Compiled by a team of international wildlife and veterinary experts, a new study has identified seven routes by which pandemics could occur and 161 options for reducing the risk. It concludes that widespread changes to the way we interact with animals are needed; solutions that only address one issue – such as the trade in wild animals – are not enough.
In the absence of a vaccine or highly effective treatments for COVID-19, combining isolation and intensive contact tracing with physical distancing measures—such as limits on daily social or workplace contacts—might be the most effective and efficient way to achieve and maintain epidemic control, according to new modelling research published in The Lancet Infectious Diseases journal.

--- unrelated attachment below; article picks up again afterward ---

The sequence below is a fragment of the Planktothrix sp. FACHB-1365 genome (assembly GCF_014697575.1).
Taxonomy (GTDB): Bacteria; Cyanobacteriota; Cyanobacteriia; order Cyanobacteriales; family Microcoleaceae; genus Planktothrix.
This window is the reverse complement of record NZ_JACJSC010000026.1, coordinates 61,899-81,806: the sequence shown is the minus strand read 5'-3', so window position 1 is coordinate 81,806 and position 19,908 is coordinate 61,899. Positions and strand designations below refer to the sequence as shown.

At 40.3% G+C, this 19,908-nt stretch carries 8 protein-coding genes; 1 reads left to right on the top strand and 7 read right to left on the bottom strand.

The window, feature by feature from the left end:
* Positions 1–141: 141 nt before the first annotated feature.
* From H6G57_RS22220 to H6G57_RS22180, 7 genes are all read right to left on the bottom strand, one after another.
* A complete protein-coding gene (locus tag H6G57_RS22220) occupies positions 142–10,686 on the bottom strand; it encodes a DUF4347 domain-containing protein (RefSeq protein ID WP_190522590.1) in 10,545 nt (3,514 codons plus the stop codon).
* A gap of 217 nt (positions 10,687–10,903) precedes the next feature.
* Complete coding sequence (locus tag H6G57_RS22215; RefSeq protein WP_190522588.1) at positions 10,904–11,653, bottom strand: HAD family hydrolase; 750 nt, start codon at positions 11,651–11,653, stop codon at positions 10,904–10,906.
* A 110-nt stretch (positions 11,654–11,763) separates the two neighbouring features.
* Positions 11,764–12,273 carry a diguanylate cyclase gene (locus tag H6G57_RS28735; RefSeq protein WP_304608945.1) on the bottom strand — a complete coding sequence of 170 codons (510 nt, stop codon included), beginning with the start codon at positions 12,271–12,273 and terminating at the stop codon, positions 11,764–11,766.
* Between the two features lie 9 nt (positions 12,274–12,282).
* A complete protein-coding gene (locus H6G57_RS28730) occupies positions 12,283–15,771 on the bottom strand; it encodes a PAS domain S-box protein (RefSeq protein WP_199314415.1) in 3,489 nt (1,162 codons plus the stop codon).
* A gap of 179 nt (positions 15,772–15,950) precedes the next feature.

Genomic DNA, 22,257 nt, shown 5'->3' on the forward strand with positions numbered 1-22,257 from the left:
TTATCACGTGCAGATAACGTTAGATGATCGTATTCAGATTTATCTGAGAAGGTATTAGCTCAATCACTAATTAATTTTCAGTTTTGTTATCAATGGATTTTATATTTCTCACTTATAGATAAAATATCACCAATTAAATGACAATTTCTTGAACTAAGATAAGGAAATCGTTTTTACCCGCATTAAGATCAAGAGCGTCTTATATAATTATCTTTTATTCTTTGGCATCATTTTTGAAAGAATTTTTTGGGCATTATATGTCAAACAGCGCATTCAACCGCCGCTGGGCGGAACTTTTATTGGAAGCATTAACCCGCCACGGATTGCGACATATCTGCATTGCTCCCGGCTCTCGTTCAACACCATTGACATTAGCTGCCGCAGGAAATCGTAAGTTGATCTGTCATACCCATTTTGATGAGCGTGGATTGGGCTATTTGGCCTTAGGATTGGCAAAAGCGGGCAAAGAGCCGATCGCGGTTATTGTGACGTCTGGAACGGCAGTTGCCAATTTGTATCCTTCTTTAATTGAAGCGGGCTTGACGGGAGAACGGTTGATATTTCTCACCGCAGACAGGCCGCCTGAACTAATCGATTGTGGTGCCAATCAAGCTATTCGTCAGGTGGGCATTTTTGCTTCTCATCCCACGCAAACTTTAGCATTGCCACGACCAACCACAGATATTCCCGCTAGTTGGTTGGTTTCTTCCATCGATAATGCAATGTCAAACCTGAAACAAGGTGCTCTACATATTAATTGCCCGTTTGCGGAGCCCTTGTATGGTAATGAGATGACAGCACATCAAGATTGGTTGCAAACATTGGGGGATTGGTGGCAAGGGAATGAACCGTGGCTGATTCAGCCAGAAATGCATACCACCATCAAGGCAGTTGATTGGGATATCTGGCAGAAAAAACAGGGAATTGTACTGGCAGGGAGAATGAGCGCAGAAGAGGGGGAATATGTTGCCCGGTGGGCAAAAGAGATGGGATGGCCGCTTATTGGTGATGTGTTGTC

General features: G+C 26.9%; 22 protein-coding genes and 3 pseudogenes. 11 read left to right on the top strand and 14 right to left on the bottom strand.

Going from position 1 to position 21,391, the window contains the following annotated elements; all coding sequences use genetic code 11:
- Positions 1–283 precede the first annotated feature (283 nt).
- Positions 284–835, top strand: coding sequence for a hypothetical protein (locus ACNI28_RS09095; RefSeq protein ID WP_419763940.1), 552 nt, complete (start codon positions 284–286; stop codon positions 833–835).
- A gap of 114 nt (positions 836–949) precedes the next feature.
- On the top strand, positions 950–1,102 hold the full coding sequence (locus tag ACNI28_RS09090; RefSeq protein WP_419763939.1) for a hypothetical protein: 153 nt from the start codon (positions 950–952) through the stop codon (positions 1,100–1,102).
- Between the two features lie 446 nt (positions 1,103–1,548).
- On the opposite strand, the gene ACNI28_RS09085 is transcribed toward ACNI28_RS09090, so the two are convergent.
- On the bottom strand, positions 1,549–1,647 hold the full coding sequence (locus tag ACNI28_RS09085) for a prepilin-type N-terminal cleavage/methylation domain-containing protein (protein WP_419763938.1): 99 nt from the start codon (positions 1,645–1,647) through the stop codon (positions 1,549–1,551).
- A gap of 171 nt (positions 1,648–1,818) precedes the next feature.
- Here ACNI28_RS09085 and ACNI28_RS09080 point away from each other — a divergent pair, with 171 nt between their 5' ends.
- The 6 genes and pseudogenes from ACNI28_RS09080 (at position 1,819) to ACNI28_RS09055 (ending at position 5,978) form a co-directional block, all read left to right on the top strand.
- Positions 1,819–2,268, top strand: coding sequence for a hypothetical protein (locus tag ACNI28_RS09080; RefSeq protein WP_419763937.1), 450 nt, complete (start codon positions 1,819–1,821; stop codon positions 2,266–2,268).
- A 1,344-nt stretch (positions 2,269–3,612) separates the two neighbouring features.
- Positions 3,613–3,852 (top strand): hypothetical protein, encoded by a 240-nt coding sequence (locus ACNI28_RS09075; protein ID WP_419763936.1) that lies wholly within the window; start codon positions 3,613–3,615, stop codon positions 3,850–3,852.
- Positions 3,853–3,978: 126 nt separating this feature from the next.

Forget banks, forget airlines - can we bail out the planet? As the world begins to reopen from lockdown, we're asking whether the present 'reset' is a golden opportunity to tackle climate change. Plus: discussion of items in the news...
“This virus is probably going to be circulating for years - it will take a long time to sort out.” In a building that has been largely empty for the past three months, Ravi Gupta has been working non-stop alongside other virus experts. Their trial of a rapid diagnostic test using the ‘SAMBA II’ machine made headlines in April: results are returned in 90 minutes, helping healthcare workers ensure that those infected can be quickly directed to specialised wards. But there remains much work to do.
Lockdown restrictions have not brought estranged family members closer together, and recent focus on the importance of family support has made dealing with the pandemic even more difficult for those with challenging family situations, a new study published today has found.